Understanding Automotive Cruise Control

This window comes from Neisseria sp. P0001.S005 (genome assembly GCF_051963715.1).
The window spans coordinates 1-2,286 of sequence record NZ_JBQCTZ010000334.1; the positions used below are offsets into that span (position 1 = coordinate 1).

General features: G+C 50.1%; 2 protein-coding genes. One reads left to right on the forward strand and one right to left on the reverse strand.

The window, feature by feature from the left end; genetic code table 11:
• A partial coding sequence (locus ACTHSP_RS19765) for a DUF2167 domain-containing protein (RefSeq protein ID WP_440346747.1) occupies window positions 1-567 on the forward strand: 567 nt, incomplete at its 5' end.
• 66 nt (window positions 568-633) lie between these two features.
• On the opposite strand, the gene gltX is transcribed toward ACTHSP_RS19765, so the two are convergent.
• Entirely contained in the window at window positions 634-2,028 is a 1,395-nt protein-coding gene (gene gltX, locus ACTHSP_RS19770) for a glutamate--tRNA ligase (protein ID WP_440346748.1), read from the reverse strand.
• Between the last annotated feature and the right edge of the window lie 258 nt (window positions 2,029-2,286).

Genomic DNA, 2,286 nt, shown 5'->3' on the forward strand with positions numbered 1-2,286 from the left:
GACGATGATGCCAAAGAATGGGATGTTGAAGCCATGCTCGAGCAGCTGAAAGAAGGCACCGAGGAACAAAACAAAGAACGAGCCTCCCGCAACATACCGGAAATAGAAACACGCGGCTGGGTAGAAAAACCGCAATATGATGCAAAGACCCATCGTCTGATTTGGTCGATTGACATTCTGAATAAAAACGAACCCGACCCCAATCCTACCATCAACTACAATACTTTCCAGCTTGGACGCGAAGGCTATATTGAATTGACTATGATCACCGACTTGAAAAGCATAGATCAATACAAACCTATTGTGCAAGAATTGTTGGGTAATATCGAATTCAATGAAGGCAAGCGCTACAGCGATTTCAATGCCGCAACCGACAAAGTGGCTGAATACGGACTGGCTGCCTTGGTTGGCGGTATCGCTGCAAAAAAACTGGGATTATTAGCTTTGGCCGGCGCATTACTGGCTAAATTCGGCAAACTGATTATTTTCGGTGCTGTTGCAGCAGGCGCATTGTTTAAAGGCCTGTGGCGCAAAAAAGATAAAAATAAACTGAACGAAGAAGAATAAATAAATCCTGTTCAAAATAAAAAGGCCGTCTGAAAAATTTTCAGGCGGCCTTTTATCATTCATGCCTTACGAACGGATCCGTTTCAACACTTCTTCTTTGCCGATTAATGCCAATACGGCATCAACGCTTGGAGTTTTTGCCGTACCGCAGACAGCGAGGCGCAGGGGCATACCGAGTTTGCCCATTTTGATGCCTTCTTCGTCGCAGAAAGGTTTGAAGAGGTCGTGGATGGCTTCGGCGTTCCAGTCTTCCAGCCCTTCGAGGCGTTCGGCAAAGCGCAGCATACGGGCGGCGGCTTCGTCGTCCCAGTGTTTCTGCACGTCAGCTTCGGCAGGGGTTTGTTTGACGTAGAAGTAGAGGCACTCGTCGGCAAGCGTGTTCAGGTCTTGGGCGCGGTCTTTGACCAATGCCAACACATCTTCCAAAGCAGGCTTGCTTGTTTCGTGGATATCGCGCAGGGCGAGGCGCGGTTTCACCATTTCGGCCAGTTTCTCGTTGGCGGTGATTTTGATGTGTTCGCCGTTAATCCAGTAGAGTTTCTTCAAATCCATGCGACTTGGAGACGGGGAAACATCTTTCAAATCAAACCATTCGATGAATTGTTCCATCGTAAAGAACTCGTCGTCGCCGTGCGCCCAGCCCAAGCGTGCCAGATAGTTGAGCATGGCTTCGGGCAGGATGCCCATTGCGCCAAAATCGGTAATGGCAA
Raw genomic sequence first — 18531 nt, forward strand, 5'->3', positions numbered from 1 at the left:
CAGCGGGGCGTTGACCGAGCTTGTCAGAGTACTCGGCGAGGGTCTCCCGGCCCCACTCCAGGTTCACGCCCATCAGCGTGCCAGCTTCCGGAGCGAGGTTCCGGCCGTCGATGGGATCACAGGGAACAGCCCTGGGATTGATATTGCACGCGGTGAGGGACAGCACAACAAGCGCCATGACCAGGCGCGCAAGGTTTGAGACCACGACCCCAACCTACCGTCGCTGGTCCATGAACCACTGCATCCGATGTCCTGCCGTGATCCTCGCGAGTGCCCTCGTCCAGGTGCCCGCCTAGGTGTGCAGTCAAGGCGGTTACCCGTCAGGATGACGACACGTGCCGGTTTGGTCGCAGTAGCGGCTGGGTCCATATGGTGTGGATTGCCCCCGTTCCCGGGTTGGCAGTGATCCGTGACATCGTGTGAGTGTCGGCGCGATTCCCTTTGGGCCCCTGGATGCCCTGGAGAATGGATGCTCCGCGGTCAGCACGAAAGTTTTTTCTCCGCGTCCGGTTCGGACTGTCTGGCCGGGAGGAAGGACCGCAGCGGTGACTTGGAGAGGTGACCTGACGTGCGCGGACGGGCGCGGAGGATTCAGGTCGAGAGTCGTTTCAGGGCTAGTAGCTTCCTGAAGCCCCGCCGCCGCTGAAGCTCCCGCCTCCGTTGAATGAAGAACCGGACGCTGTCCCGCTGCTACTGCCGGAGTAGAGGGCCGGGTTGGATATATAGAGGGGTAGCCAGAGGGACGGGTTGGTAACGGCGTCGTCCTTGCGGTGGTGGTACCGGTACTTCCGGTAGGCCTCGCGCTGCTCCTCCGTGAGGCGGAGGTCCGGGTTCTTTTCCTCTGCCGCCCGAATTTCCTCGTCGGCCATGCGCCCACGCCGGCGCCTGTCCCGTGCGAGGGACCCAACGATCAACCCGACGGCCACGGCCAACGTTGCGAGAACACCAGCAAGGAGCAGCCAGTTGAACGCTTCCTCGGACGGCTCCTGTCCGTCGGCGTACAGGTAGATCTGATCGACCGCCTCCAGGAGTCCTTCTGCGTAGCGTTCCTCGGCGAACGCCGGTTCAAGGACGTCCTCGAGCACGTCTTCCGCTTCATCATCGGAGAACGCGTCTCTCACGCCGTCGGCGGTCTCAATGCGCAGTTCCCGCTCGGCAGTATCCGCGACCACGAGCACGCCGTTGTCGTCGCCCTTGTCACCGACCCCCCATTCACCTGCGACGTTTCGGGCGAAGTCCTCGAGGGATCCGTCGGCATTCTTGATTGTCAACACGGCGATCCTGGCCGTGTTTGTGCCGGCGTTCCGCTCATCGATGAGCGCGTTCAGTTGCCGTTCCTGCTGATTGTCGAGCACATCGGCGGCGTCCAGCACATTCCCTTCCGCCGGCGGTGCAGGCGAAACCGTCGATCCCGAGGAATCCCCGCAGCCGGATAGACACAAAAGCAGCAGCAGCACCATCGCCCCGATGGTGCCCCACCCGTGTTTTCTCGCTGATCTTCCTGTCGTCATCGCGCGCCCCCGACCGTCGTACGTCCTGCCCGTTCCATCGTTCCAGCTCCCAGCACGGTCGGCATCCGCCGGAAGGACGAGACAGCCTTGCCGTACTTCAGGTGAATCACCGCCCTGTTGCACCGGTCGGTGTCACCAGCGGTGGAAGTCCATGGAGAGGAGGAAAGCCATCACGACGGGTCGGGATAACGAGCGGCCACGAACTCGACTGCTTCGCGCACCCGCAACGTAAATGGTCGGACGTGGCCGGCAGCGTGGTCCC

Tempe Auto Repair Seat Belt Cruise control is one of the most popular features of cars these days. It makes long journeys a little bit less tiring, and helps to stop drivers from getting mental fatigue (and speeding tickets!). Automotive cruise control is something found on a lot of American cars, but is less common in Europe, where roads are smaller and shorter, so there's less need for the feature. The most basic cruise control systems are quite limited, just setting the speed of the car until you override it. This type of feature is becoming less and less useful as the roads get busier, though, and more sophisticated adaptive cruise control features are rising to prominence. How Cruise Control Works Cruise control can be used to set the speed and the acceleration or deceleration of your car. Basic cruise control features will kick in when your car goes above a certain speed (so you don't have to worry about it mistakenly taking over in residential areas), and will stop when you hit the brakes. Basic cruise control is ideal for keeping your car going at a set speed on the motorway, and you can tap a button to tell the car you want to go faster or slower (in increments of 1-5 mph), or to tell the car you want to 'coast' and cut the accelerator entirely. Modern cruise control systems are powered by sophisticated computers, which will monitor the speed of the car and then accelerate to reach the target speed, without overshooting that speed. They'll then maintain that speed even if you end up going up a steep hill. They monitor the car's speed and adjust the throttle to maintain it, using something called proportional control – they look at the speed the car is going now, and the target speed – so if you’re at 45 mph and have a target speed of 55 mph, the throttle will be significantly adjusted to rectify that. Conversely, if you're at 50 mph, the throttle will be adjusted by a smaller margin because that's all that's necessary. Using something called proportional-integral-derivative control or PID, which is a complex calculation based on calculus, it's possible to keep your car at a steady speed even when going up and down hills. That's just one part of what modern cruise control systems do, though. Adaptive Cruise Control Adaptive cruise control is an even more sophisticated control mechanism, and one that's becoming increasingly popular. With adaptive cruise control, your car doesn't just monitor its speed, it monitors the distance between itself and the car in front, and keeps you at a pre-set speed, while also ensuring it does not get too close to the vehicle in front. If the car in front of you slows down, or if the camera detects another nearby obstacle, it will decelerate in an attempt to prevent a collision, then re-accelerate when the road ahead is clear again. Adaptive cruise control is a nice safety feature, and very useful for people who drive long distances. There are other modern systems for lane change detection and collision warnings, which can help to keep drivers safe as well. Adaptive cruise control is one significant step towards 'self driving' cars, but it should not be treated as such by motorists. Cruise control is there to manage the speed of the car so you don't get fatigue in your legs, and so you can put more focus towards what's going on around you. It stops you from speeding by accident, and it helps to prevent mental fatigue. It also helps to reduce your fuel usage – because accelerating and breaking too often can actually use more fuel than maintaining a regular speed. So, next time you're shopping for a car, take a look at the cruise control options available to you. Adaptive cruise control is the way to go if you can find a car that offers it – but remember to use it only as a driving assist – not as something that'll take over and eliminate the brain work of driving safely and effectively!
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